Today marks 28 years since my mother, Joan, passed away from cancer at age 60. It was only a few months after I turned 24. I missed her actual passing by just a few minutes – something I regretted for a long time, even though the doctor assured me it was for the best. I’m not sure if it was, but, that’s the way it was meant to happen, so be it.
I loved my mom. And I liked my mom. She had an innately caring and gentle soul. She was artistic. She was a romantic. She loved deeply. And, she was funny. In her last couple of years alive, we became friends as adults. We both realised she was dying, so we took the opportunity to leave nothing unsaid. It was probably the greatest lesson she taught me, and she taught me in her dying.
When I was a pre-teen, my Dad’s mother told me that my Mom wanted to abort me. Shocked, I didn’t believe it, but as my Dad didn’t deny it, I felt it must be true. It weighed heavy on me for years to come. One day, many years later, while Mom was washing up the dishes and we were chatting, I said I had something to ask her. As she was in her last year of life and we now had a very close relationship, I asked her if she had ever wanted to abort me. I told her what my Grandmother had said. She stopped washing the dishes and she looked me in the eye. “No. Never. I didn’t plan any of you, but I never wanted to abort you. Absolutely not.”
And with that, years of heaviness lifted.
Whether it was the truth or not doesn’t matter to me. It was her truth at the moment as I know she loved me deeply, and as I stood there, the tears fell. It was now my truth, too.
My Mom struggled with drinking (as did my Dad). They divorced when I was 8 years old, and by the time I was 9, I moved out of my Mom’s house and to my Dad’s in another city nearly 4 hours away. One of the most desperately painful memories I have to this day, is the day I moved away from her. She stood at the doorway at the top of the stairs to the house, crying. I looked out the car window, also crying, as my heart was ripped out. I didn’t want to leave her, but a child is easily manipulated by words of one parent against another. And so, I left, though my heart always remained, in part, with her. My Mom.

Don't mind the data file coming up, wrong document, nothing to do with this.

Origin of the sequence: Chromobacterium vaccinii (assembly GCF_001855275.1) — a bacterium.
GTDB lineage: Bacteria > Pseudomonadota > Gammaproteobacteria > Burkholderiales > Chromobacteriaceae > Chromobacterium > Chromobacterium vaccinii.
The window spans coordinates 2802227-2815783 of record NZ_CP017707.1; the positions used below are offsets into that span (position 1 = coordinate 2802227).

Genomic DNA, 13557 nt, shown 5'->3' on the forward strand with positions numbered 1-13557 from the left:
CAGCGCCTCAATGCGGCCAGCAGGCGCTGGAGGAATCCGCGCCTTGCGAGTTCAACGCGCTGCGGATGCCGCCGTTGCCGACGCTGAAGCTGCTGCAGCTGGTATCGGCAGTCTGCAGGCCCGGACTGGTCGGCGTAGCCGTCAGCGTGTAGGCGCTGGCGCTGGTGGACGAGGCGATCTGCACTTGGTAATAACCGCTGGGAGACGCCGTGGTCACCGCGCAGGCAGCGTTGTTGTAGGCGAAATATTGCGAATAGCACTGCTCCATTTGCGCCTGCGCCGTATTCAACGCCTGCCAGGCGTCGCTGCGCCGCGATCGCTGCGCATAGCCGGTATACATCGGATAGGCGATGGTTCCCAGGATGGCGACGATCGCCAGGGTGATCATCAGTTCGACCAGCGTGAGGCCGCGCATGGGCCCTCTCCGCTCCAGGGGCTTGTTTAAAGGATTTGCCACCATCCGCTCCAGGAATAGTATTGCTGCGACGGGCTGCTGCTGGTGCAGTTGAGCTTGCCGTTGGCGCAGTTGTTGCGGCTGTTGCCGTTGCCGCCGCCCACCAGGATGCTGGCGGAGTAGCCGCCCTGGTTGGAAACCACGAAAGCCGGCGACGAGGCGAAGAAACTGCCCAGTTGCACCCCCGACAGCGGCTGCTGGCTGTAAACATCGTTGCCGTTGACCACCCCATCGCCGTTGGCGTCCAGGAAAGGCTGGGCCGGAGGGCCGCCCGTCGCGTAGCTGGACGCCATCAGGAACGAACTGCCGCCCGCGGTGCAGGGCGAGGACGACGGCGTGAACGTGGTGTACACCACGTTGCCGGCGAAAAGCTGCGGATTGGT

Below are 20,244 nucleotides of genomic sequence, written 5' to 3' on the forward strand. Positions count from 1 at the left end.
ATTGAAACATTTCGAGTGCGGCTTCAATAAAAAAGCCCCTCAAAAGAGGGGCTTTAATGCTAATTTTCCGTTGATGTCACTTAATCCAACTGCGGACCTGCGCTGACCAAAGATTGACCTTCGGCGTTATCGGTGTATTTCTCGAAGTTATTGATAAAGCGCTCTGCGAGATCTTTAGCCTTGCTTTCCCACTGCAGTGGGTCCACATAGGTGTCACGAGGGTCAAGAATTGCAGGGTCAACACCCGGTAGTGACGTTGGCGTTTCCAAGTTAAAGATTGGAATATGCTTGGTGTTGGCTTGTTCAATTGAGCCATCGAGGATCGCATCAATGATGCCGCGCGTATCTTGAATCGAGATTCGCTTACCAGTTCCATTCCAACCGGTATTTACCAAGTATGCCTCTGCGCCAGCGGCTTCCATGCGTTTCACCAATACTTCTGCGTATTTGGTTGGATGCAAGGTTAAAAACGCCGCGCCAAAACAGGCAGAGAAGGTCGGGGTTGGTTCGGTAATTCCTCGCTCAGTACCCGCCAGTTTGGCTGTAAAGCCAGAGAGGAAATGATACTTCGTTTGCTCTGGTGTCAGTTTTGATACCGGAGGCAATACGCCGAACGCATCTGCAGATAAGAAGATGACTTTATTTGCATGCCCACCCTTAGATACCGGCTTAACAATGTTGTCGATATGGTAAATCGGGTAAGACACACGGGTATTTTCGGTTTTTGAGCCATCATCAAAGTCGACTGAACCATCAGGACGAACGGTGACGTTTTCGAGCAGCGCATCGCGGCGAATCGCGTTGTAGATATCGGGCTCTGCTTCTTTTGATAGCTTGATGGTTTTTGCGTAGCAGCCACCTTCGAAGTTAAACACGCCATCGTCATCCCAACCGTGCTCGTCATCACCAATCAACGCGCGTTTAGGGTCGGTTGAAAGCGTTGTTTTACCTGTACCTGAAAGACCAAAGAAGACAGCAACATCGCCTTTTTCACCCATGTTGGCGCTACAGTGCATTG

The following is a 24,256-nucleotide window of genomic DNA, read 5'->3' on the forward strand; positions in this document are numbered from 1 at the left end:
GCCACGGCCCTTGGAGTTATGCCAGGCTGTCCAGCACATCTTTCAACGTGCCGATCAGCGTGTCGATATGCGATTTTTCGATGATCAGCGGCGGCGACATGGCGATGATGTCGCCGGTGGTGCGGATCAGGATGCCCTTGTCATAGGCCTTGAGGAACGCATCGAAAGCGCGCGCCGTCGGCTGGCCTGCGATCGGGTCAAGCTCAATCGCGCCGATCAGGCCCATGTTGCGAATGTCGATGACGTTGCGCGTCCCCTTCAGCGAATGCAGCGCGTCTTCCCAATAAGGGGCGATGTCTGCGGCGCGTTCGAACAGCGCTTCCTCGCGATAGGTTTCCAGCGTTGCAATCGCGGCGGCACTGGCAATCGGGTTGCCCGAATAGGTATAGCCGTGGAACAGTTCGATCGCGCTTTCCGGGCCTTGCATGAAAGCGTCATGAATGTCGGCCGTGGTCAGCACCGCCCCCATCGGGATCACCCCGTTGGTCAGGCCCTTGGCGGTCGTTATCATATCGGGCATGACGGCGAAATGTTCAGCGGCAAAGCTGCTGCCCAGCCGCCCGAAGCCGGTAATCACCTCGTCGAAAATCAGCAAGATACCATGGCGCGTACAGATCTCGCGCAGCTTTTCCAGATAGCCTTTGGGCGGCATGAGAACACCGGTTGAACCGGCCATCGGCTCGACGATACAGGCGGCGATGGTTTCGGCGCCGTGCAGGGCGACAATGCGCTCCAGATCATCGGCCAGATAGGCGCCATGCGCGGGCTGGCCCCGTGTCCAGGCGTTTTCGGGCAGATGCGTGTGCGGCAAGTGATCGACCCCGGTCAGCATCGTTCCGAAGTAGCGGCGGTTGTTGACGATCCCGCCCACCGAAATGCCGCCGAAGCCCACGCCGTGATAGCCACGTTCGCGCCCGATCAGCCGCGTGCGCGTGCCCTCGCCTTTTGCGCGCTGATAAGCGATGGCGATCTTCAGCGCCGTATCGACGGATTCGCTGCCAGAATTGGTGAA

When she was diagnosed with cancer, I decided to move back up to my childhood hometown. We had another couple of years to be together, learning about each other, sharing stories, family history, and matters of the heart. We left nothing unsaid, nothing unasked. We held hands. We hugged. We said all the “I love you’s” that went unheard for far too long.
The last time I saw her alive, laying there in her bed in the nursing home where she had just been transferred from the hospital in expectation of imminent passing, she thanked me. My Mom thanked me for caring for her. (The tears streaming down my face as I type this, missing her desperately…still) I wanted her to eat something, anything, and was trying to spoon feed her some ice cream. No, she wasn’t hungry. And she was no longer in pain. So I sat there holding her hand. She smiled gently at me and told me how much she loved me, her brilliant blue eyes just as brilliant, but tired, so very, very tired.
I’ve lit a candle for her this morning, as I have done every year since her passing. And as once again I can’t make it to a church (a fact she wouldn’t care about at all, truth be told), a candle at home will suffice. I wish she could have seen me become a mom, too. I wish she could have known my boys. But some things just aren’t meant to be. At least I know she’s watching over us, always.